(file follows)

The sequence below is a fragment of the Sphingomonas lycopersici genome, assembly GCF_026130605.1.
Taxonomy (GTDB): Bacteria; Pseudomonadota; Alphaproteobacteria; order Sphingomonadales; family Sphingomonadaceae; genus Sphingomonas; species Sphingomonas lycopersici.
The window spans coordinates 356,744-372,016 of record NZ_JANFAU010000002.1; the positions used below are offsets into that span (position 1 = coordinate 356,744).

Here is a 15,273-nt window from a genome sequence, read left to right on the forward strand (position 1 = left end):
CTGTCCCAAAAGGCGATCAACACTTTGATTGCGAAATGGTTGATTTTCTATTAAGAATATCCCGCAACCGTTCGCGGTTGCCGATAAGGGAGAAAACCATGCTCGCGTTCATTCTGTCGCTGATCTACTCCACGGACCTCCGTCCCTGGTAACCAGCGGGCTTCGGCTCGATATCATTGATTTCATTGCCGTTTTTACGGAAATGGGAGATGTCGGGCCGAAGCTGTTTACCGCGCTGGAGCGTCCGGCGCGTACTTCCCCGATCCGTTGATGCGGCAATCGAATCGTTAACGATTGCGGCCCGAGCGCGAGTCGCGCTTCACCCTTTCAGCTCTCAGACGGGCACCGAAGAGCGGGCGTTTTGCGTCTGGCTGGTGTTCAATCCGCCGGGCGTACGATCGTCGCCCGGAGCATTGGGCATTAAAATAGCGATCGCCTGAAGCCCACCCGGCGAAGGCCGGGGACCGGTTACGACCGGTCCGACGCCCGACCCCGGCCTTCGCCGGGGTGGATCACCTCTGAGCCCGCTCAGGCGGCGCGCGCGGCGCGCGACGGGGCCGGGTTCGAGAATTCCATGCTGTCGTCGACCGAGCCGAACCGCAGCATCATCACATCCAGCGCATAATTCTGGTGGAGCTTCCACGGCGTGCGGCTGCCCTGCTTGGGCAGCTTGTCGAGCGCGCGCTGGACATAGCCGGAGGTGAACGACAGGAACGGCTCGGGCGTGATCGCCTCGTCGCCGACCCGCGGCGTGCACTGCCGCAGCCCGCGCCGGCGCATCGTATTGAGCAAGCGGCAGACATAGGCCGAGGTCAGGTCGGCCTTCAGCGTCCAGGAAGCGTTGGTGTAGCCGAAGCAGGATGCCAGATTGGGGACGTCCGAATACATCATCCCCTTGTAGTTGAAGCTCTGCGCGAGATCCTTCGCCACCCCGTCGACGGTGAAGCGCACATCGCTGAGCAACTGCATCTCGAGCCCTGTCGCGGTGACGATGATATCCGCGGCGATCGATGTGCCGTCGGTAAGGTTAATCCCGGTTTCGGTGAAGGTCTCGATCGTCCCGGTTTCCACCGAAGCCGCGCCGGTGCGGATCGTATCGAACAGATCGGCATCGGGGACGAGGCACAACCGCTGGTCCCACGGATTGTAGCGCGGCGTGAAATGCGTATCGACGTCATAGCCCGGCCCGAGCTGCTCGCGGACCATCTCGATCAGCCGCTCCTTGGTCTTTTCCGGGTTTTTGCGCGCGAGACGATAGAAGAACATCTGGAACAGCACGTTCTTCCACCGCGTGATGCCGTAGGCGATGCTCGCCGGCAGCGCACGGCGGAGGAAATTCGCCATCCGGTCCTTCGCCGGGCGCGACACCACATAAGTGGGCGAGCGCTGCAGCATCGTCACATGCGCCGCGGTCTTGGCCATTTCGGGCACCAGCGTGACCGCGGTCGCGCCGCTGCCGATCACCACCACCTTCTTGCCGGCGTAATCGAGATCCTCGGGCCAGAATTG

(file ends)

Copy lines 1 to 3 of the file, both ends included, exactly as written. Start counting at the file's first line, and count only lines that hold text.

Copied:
The sequence below is a fragment of the Sphingomonas lycopersici genome, assembly GCF_026130605.1.
Taxonomy (GTDB): Bacteria; Pseudomonadota; Alphaproteobacteria; order Sphingomonadales; family Sphingomonadaceae; genus Sphingomonas; species Sphingomonas lycopersici.
The window spans coordinates 356,744-372,016 of record NZ_JANFAU010000002.1; the positions used below are offsets into that span (position 1 = coordinate 356,744).